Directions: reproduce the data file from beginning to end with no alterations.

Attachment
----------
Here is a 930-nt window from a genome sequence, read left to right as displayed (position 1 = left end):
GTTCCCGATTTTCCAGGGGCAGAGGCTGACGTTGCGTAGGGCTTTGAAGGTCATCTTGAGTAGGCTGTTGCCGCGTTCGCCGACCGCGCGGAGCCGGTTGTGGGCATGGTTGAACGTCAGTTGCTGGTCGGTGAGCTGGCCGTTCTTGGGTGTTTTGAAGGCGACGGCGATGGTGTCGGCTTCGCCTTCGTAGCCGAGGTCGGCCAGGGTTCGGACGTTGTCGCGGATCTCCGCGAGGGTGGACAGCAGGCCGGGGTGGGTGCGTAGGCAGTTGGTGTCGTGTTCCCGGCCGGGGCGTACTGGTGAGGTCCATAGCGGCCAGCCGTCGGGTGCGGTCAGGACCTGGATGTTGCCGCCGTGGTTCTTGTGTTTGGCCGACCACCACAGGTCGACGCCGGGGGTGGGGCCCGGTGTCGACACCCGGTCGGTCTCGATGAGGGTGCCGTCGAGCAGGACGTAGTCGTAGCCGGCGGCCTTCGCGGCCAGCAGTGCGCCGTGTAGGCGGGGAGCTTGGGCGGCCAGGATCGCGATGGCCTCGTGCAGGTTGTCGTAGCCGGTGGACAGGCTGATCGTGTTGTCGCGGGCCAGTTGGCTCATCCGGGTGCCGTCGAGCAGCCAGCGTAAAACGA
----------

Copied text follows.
Here is a 930-nt window from a genome sequence, read left to right as displayed (position 1 = left end):
GTTCCCGATTTTCCAGGGGCAGAGGCTGACGTTGCGTAGGGCTTTGAAGGTCATCTTGAGTAGGCTGTTGCCGCGTTCGCCGACCGCGCGGAGCCGGTTGTGGGCATGGTTGAACGTCAGTTGCTGGTCGGTGAGCTGGCCGTTCTTGGGTGTTTTGAAGGCGACGGCGATGGTGTCGGCTTCGCCTTCGTAGCCGAGGTCGGCCAGGGTTCGGACGTTGTCGCGGATCTCCGCGAGGGTGGACAGCAGGCCGGGGTGGGTGCGTAGGCAGTTGGTGTCGTGTTCCCGGCCGGGGCGTACTGGTGAGGTCCATAGCGGCCAGCCGTCGGGTGCGGTCAGGACCTGGATGTTGCCGCCGTGGTTCTTGTGTTTGGCCGACCACCACAGGTCGACGCCGGGGGTGGGGCCCGGTGTCGACACCCGGTCGGTCTCGATGAGGGTGCCGTCGAGCAGGACGTAGTCGTAGCCGGCGGCCTTCGCGGCCAGCAGTGCGCCGTGTAGGCGGGGAGCTTGGGCGGCCAGGATCGCGATGGCCTCGTGCAGGTTGTCGTAGCCGGTGGACAGGCTGATCGTGTTGTCGCGGGCCAGTTGGCTCATCCGGGTGCCGTCGAGCAGCCAGCGTAAAACGA